Since the COVID-19 pandemic, the physician burnout problem has increased among all specialties, so it's important to find work/life balance.
Since the COVID-19 pandemic, the physician burnout problem has increased among all specialties, so it's important to find work/life balance.

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The burnout problem

Table of Contents

What “Rent” can teach us about work/life balance.

“525,600…” For those of you have seen the musical “Rent,” one of the play’s iconic songs, “Seasons of Love,” notes the number of minutes in a year. As a physician, you spend the vast majority of your year helping others—a role and a calling that can lead to a physician burnout problem.

Burnout is not merely having a challenging, tough or long day. According to Medscape’s National Physician Burnout, Depression & Suicide Report 2020: The Generational Divide, burnout is long- term, unresolved, job-related stress that leads to exhaustion, cynicism, detachment from job responsibilities, and a physician lacking a sense of personal accomplishment

“How do you measure, measure a year?”

The evolution from quantity outcomes to quality outcomes for a physician may contribute to physician burnout and underscore the importance of work/ life balance.

The COVID pandemic has exposed the frailty of staffing issues and challenges in our health care delivery systems. If a primary care physician can’t see as many patients because there’s not enough staff, or a surgeon can’t perform as many procedures as they are capable of because the OR suite can’t be transitioned fast enough from one patient to the next, the physician has two choices: work longer hours or earn less due to reduced RVUS.

In this case, the physician’s lower compensation is not based on lack of effort; it’s a lack of resources. This disconnect has the real potential to accelerate burnout.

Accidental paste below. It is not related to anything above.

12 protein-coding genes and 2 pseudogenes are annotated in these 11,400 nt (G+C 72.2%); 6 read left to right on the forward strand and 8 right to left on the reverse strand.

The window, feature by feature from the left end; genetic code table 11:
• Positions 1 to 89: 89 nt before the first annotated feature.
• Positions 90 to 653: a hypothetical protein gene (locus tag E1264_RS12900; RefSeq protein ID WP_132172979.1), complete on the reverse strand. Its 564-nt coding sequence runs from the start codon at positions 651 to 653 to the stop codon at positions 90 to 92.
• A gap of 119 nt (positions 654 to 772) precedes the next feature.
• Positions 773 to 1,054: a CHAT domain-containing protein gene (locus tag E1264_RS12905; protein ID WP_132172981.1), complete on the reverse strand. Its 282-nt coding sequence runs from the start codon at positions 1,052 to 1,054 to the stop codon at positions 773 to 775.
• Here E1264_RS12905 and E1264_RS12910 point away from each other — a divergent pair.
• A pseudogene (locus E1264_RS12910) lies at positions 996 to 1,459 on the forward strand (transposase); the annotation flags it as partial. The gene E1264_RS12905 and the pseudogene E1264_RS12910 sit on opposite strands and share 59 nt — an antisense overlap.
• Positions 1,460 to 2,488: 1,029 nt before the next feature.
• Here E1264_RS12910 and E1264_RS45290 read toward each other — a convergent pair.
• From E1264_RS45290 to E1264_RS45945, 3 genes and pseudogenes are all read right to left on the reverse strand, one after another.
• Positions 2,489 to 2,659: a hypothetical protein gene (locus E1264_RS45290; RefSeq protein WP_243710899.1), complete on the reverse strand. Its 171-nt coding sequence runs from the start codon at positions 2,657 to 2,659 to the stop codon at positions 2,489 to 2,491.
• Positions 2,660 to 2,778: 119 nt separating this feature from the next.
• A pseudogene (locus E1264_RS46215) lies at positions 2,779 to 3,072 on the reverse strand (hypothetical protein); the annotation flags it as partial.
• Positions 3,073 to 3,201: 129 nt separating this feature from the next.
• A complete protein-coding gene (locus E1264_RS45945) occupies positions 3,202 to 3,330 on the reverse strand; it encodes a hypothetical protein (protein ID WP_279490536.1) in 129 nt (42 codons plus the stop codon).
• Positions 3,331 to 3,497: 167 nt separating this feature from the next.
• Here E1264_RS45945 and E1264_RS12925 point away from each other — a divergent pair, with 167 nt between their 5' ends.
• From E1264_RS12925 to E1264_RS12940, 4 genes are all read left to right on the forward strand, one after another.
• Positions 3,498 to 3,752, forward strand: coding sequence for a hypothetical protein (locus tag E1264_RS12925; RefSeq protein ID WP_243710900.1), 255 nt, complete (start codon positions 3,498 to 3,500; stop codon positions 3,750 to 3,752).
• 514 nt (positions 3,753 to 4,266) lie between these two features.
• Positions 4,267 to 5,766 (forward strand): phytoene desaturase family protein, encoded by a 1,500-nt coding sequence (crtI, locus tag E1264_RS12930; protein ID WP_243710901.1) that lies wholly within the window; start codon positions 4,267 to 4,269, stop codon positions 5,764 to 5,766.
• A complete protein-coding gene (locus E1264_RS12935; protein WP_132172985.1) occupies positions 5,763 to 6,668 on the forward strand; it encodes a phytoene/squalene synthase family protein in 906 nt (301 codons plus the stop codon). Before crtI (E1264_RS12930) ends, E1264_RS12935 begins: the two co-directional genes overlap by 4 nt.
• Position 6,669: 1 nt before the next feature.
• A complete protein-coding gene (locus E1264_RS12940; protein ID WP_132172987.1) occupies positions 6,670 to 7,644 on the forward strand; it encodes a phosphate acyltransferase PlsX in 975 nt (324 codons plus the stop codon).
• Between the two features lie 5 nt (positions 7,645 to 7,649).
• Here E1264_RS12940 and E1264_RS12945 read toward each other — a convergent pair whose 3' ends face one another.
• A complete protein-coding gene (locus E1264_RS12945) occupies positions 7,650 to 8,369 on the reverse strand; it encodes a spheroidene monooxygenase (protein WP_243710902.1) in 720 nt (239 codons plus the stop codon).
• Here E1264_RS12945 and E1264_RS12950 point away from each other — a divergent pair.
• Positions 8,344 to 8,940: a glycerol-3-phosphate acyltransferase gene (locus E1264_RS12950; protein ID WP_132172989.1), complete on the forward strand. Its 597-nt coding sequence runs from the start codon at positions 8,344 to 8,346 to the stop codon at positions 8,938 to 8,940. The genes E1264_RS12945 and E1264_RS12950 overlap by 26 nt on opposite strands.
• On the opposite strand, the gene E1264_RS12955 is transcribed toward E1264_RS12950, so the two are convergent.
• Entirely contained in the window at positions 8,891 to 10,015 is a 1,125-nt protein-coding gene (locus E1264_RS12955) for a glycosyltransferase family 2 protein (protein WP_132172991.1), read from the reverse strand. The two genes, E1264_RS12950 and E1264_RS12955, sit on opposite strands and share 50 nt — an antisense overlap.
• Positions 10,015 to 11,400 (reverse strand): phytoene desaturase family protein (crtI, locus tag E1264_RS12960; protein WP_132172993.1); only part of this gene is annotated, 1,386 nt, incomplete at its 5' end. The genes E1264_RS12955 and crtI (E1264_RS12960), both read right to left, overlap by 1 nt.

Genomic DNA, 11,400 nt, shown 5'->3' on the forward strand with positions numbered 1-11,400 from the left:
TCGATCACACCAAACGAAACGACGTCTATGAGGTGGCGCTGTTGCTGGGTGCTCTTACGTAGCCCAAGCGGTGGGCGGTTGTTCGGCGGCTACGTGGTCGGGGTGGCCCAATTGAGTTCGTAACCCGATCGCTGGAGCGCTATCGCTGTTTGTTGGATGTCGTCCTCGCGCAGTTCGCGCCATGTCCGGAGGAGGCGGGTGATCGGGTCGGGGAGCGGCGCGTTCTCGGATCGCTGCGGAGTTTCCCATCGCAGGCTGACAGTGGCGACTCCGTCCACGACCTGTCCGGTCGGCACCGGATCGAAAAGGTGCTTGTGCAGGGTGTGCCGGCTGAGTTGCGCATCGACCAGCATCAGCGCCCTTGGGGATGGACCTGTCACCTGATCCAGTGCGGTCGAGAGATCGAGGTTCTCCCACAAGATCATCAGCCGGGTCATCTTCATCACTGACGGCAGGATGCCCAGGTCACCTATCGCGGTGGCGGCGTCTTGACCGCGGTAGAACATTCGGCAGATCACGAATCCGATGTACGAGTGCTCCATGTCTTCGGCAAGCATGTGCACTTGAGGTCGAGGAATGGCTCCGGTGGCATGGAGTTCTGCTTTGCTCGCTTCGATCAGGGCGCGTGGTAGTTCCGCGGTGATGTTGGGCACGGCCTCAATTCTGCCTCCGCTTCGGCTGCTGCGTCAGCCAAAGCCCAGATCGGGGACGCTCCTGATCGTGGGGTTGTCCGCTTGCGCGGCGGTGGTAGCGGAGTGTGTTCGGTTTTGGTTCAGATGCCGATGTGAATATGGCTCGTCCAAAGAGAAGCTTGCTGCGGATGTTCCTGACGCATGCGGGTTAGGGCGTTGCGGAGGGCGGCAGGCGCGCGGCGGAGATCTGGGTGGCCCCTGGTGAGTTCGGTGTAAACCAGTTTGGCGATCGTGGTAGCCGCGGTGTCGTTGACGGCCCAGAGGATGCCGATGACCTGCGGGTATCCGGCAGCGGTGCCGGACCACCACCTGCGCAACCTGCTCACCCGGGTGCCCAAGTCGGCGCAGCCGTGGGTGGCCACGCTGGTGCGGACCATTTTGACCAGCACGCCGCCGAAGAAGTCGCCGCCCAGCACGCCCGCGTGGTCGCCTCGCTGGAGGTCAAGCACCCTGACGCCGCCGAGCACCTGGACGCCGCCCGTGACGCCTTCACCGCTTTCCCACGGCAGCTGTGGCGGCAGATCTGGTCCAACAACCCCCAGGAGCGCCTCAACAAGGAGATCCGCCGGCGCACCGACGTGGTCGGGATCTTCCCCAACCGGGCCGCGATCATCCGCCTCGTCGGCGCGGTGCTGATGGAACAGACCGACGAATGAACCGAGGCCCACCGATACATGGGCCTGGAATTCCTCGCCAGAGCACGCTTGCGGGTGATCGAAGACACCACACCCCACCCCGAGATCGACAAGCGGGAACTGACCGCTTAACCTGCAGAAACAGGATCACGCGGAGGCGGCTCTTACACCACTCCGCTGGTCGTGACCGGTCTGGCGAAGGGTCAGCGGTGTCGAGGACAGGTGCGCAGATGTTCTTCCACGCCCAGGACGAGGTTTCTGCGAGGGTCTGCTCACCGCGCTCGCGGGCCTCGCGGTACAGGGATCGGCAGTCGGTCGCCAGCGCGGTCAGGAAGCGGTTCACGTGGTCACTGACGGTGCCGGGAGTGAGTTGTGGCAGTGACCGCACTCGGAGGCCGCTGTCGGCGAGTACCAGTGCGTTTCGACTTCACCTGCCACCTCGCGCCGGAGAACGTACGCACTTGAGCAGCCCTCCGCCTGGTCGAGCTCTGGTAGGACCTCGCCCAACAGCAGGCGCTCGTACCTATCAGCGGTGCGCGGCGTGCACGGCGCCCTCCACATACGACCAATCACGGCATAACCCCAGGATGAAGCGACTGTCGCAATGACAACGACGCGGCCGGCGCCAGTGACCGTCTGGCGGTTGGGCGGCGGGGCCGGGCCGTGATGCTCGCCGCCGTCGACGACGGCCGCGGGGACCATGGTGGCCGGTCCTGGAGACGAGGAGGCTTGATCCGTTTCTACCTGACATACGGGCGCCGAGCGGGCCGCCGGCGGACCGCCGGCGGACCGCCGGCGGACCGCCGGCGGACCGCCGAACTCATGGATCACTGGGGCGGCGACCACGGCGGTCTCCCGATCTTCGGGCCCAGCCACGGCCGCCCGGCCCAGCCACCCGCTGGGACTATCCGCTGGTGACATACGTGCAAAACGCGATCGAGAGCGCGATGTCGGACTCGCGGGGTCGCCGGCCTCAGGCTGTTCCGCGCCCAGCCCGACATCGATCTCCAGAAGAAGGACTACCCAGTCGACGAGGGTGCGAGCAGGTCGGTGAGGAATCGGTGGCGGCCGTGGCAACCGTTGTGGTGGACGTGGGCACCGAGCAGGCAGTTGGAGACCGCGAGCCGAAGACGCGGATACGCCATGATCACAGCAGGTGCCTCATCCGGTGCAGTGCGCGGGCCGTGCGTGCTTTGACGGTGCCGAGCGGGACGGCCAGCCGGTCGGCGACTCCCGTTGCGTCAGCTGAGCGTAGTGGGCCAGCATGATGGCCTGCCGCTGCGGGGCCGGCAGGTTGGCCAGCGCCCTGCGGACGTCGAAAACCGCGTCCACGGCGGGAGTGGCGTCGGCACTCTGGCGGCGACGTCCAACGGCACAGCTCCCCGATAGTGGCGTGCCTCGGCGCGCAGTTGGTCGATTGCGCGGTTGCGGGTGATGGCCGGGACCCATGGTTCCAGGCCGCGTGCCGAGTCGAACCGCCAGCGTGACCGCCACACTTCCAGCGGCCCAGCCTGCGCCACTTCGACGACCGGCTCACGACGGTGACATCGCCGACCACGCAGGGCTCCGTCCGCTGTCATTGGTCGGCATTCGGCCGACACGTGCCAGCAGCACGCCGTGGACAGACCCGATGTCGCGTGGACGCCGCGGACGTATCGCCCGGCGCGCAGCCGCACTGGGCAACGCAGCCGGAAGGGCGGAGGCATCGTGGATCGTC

“In daylights, in sunsets, in midnights, in cups of coffee…”

One of the ways more junior physicians can more rapidly build a practice (and perhaps be compensated more) is to take additional call. Though the extra dollars for taking additional call can have multiple appeals, such as adding to retirement savings or paying down student loans, your employment agreement should clearly delineate your minimum and maximum on-call obligations and the additional compensation you can earn by taking more call.

The increase in the number of hospitalists, intensivists, laborists, and the considerable opportunities for many physicians to engage in telemedicine services has created a 24/7 cycle of work for physicians. Clearly articulating the number of day shifts and night shifts and overnight shifts (and the pay differential if any depending upon the type of and number of shifts worked) in your agreement is critically important.

It is important to set realistic compensation expectations. No employer consciously wants a physician to have to consistently burn both ends of the candle.

“In laughter, in strife…”

The Medscape report notes that more than two-thirds of all physicians said their personal relationships have been negatively affected by burnout. Nearly one in five of the physicians surveyed responded they were depressed.

The consequences of burnout can be significant. The Medscape report identified that almost 40 percent of all physicians who report depression say it leads them to be easily exasperated with patients. Moreover, depression can lead to physicians making errors they would not otherwise make.

Importantly, the Medscape report highlighted that half of all physicians said they would take a salary reduction of up to $20,000 per year for reduced hours and morework/life balance. Clearly, money can’t solve every issue.

“How do you measure a year in a life?”

Physicians work hard. Every patient interaction makes a profound difference in that patient’s life. Systemic initiatives are necessary to ensure work/life balance is respected and cherished. A mentally healthy physician will help increase a physician’s productivity and perhaps add efficiency too. Burnout can’t be ignored, minimized or eliminated by offering a physician a few thousand extra dollars a year.

As “Rent” taught us, there are 525,600 minutes in a year. Every minute of the year can’t be spent working. And we can’t measure a physician’s effort solely on howmuch they work, or we will lose many to burnout—and then we all lose. •

BRUCE ARMON (bruce.armon@saul.com) is a chair of the health law group at Saul Ewing (saul.com). He frequently writes for PracticeLink Magazine and regularly speaks to physician groups about the business of medicine and legal issues.

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BRUCE ARMON

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